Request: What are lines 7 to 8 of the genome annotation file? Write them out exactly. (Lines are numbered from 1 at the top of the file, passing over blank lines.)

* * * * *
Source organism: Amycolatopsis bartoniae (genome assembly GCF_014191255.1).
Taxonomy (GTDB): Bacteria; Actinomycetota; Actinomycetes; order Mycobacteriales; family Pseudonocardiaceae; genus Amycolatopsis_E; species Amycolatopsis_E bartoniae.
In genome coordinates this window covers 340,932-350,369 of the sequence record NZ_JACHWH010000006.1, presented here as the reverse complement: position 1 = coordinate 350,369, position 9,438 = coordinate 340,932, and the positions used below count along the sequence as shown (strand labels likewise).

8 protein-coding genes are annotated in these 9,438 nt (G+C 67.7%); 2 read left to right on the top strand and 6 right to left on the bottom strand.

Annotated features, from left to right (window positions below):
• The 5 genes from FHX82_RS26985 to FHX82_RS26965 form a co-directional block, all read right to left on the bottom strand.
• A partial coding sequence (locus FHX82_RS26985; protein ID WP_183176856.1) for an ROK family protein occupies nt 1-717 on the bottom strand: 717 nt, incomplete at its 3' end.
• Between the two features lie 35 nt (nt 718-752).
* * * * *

• A partial coding sequence (locus FHX82_RS26985; protein ID WP_183176856.1) for an ROK family protein occupies nt 1-717 on the bottom strand: 717 nt, incomplete at its 3' end.
• Between the two features lie 35 nt (nt 718-752).